Dadmiration: Things We Admire About Our Dads

Since Father’s Day is Sunday, we thought we’d share some “dadmirations” and give you the opportunity to do the same.

“Any man can be a father, it takes someone special to be a dad.”
 – Author unknown

Here are three things we each admire about our dads:


Mary-Lynn

Dad’s love for my mom.
Toward the end of her life, mom was very sick. Dad would go to work, drive to the hospital (which was about 45 minutes away) to be with mom after work, and then go home and get ready to go back to work. Dad was always there for mom.

Dad gives respects and gets it in return.

Before he retired, he worked for the Department of Corrections, as a prison guard and then a Captain. Dad was respected by his co-workers. He was also respected by the prisoners. When there was an issue with an inmate, dad was often the one who they called in to calm things down.

Dad encouraged me, but let me make my own mistakes.
I remember one time I was hanging out with a crowd that wasn’t exactly a group of high-achievers. I finally realized that I needed to move on from this group. I discussed it with my dad, who told me he was proud of my decision. Then he said,

“You can’t fly like an eagle if you hang with turkeys.”

George

Dad’s love of family time.
I remember sitting in the living room with dad. The rest of the family was dispersed throughout their house. I can still see dad sitting in his recliner with that “cat that got the mouse grin on his face.” He said, “I just love it when the whole family is together.”

Dad’s pride in his workmanship.
My dad was a bricklayer. I worked for him when I was in high school. By noon one day, we were almost finished with one particular job. He decided to break for lunch. When we came back, dad spotted a brick that he said was “upside down.” It was the second brick he had laid that morning. Dad ripped them all out and started over.

Dad gave everything he had to everything he did.
He expected the same from me. One day, he was pitching the baseball to me. He got frustrated because I wasn’t hitting the ball like he knew I could.

“Swing like you mean it,” he said.

Well, on his next pitch, I did just that. The ball rocketed right back at him, hit him on his shin, and knocked his feet right out from under him.

As he got up, he looked at me and said, “Now, that’s what I’m talking about.”

George’s unforgettable breakfast with his dad

One Monday morning, I walked into my office at about 7:30. We were coming off our busiest month of the year. I had been away from the office a lot and was excited about getting caught up in the office.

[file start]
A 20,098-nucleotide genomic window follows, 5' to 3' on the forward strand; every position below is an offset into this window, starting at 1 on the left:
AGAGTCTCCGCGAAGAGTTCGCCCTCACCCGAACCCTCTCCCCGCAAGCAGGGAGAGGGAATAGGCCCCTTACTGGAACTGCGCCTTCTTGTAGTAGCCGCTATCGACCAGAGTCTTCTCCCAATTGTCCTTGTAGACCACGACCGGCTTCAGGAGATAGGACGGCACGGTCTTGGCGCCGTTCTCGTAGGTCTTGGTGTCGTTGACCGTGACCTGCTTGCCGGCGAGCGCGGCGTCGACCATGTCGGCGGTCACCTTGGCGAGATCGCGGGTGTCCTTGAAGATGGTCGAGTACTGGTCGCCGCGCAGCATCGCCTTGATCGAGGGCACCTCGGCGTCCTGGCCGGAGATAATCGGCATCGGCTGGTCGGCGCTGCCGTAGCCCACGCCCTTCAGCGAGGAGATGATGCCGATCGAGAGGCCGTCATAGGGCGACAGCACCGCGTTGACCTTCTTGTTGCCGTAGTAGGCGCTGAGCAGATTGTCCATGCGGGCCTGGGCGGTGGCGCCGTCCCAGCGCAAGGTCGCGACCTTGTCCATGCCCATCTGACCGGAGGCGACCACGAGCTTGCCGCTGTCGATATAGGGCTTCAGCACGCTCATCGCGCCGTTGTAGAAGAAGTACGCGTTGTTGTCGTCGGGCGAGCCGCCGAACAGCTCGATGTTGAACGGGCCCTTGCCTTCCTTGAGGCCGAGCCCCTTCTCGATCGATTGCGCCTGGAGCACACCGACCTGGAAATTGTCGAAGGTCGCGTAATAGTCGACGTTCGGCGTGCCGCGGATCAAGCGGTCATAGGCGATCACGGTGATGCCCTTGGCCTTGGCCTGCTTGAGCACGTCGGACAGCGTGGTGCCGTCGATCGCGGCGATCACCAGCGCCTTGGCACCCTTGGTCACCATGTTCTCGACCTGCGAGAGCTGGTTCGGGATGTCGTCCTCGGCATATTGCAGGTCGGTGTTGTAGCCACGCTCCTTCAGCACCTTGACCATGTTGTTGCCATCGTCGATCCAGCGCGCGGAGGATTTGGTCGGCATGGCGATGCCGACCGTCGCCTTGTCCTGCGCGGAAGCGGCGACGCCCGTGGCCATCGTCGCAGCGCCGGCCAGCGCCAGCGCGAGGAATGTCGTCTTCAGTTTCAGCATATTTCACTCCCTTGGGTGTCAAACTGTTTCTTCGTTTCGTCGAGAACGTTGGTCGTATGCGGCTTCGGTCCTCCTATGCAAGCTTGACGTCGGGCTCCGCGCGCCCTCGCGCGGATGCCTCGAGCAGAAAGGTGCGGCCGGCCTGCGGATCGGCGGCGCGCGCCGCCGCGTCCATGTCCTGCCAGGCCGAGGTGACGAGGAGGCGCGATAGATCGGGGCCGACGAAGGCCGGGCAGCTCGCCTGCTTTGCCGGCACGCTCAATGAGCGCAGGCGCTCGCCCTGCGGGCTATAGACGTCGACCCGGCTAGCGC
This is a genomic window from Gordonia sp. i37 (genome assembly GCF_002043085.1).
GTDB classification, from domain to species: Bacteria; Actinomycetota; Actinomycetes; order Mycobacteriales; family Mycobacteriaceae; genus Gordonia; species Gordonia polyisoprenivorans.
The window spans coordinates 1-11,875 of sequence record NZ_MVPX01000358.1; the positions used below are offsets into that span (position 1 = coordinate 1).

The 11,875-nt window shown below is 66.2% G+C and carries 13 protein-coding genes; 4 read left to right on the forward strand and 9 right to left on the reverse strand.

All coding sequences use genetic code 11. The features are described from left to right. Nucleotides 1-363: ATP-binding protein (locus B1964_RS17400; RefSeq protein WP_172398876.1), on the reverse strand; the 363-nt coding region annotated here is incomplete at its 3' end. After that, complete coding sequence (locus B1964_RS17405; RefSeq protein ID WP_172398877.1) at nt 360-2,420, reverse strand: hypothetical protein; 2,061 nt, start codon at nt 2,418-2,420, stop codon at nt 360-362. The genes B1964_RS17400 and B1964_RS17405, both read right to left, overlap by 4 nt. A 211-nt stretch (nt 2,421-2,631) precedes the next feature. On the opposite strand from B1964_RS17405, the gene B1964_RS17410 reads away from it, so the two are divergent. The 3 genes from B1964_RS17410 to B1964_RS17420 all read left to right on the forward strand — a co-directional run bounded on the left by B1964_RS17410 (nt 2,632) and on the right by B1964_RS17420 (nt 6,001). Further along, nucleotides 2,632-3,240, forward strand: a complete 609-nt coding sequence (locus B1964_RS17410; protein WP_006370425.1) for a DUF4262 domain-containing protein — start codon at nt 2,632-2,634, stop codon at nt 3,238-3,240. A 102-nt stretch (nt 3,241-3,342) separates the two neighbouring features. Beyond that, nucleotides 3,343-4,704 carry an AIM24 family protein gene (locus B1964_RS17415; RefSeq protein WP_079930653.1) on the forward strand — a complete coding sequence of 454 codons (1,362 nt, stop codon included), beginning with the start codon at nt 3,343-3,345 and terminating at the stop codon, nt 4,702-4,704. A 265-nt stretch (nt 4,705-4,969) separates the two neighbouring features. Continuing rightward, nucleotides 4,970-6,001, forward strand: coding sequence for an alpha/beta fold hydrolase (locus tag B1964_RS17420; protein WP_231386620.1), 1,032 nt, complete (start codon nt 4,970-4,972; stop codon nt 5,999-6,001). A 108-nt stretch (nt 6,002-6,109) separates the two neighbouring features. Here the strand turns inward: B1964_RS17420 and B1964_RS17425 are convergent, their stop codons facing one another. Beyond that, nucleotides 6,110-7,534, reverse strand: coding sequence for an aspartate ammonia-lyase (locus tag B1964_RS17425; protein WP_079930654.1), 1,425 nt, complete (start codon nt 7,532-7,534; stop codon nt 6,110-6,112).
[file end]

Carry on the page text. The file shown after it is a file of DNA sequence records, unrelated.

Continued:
Within a few minutes, my dad dropped by and said that he had a meeting at 9 and wondered if I’d like to grab some breakfast before then.

I told him I had so much work to catch up on … that I better pass. He said, “Okay.” and asked if he could use my copier. I said, “Sure” and started working, but this little voice in my head said,

“Why in the world can’t you take the time to go have breakfast with your dad?”

So I went up and said, “Hey, dad, I will take you up on that breakfast offer.” That made him happy. We went out to breakfast and I don’t remember another thing about it.

But that was the last time I saw my dad before he passed away. I’m so glad that I took the opportunity that was made available to me. 

So tell us … what do you admire about your dad? Share your dadmirations by leaving a Comment below.

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(Image by vivechugh)

7 replies
  1. Collin Drake
    Collin Drake says:

    I am 9 years old. I love baseball. I play on a team and my Dad is my head coach. A couple of months ago my Dad and I were on our way to baseball practice and my Dad asked me if I wanted to play catcher. I said “NAH” but then at the end I said “Sure, I’ll try catching.” He put me into catch and I really liked playing that position. He said I looked like an all-star on the field. A couple days later we went to Dick’s Sporting Goods and he bought me my own catching gear (with a hockey style mask, chest protector and two shin guards). And that is my story of how my Dad always believes in me.

    Reply
  2. Nancy Rudins
    Nancy Rudins says:

    My dad made me feel special. Out of eight children, I was the only one he took with him when he had to go to the office on Saturdays. After a while of exploring the neat stuff in the office (it was an RCA service facility), my dad would give me some papers with columns of numbers I had to add up. I’m sure the purpose was to keep me busy in a productive manner, but I thought I was helping my dad with his work and it made me feel so grown up.

    Reply

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  1. […] As he got up, he looked at me and said, ‘Now, that’s what I’m talking about.’” –  George Krueger […]

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